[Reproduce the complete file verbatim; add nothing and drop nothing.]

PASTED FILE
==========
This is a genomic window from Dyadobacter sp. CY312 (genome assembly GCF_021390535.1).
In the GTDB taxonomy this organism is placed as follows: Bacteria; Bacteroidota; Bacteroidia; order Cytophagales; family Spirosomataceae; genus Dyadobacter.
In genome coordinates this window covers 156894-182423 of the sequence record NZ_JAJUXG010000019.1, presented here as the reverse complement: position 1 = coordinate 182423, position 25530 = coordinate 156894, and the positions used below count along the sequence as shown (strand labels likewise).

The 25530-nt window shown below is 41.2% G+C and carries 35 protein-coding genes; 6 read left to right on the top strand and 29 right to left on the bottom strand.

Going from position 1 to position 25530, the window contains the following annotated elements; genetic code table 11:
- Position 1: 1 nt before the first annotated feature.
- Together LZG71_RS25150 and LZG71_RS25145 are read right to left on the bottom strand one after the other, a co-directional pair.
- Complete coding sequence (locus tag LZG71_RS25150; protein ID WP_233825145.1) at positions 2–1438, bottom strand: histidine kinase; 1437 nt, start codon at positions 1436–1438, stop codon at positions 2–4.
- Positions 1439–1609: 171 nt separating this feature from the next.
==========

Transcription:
This is a genomic window from Dyadobacter sp. CY312 (genome assembly GCF_021390535.1).
In the GTDB taxonomy this organism is placed as follows: Bacteria; Bacteroidota; Bacteroidia; order Cytophagales; family Spirosomataceae; genus Dyadobacter.
In genome coordinates this window covers 156894-182423 of the sequence record NZ_JAJUXG010000019.1, presented here as the reverse complement: position 1 = coordinate 182423, position 25530 = coordinate 156894, and the positions used below count along the sequence as shown (strand labels likewise).

The 25530-nt window shown below is 41.2% G+C and carries 35 protein-coding genes; 6 read left to right on the top strand and 29 right to left on the bottom strand.

Going from position 1 to position 25530, the window contains the following annotated elements; genetic code table 11:
- Position 1: 1 nt before the first annotated feature.
- Together LZG71_RS25150 and LZG71_RS25145 are read right to left on the bottom strand one after the other, a co-directional pair.
- Complete coding sequence (locus tag LZG71_RS25150; protein ID WP_233825145.1) at positions 2–1438, bottom strand: histidine kinase; 1437 nt, start codon at positions 1436–1438, stop codon at positions 2–4.
- Positions 1439–1609: 171 nt separating this feature from the next.